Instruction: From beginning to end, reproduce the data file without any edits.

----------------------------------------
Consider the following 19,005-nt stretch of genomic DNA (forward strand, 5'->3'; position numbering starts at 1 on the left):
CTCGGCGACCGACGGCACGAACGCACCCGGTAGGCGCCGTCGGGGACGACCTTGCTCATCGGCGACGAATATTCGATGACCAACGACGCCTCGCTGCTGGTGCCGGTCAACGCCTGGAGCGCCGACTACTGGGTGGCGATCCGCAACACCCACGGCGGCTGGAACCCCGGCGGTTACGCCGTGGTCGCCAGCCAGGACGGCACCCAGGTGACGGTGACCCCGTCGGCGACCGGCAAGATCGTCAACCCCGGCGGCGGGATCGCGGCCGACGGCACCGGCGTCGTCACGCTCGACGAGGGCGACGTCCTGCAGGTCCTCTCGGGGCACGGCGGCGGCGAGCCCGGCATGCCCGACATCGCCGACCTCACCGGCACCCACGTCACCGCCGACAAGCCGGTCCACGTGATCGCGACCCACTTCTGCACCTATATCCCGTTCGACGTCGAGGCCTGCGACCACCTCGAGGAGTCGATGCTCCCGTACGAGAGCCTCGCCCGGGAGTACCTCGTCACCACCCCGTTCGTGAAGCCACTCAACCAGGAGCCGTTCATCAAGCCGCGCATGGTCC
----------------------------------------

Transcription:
Consider the following 19,005-nt stretch of genomic DNA (forward strand, 5'->3'; position numbering starts at 1 on the left):
CTCGGCGACCGACGGCACGAACGCACCCGGTAGGCGCCGTCGGGGACGACCTTGCTCATCGGCGACGAATATTCGATGACCAACGACGCCTCGCTGCTGGTGCCGGTCAACGCCTGGAGCGCCGACTACTGGGTGGCGATCCGCAACACCCACGGCGGCTGGAACCCCGGCGGTTACGCCGTGGTCGCCAGCCAGGACGGCACCCAGGTGACGGTGACCCCGTCGGCGACCGGCAAGATCGTCAACCCCGGCGGCGGGATCGCGGCCGACGGCACCGGCGTCGTCACGCTCGACGAGGGCGACGTCCTGCAGGTCCTCTCGGGGCACGGCGGCGGCGAGCCCGGCATGCCCGACATCGCCGACCTCACCGGCACCCACGTCACCGCCGACAAGCCGGTCCACGTGATCGCGACCCACTTCTGCACCTATATCCCGTTCGACGTCGAGGCCTGCGACCACCTCGAGGAGTCGATGCTCCCGTACGAGAGCCTCGCCCGGGAGTACCTCGTCACCACCCCGTTCGTGAAGCCACTCAACCAGGAGCCGTTCATCAAGCCGCGCATGGTCC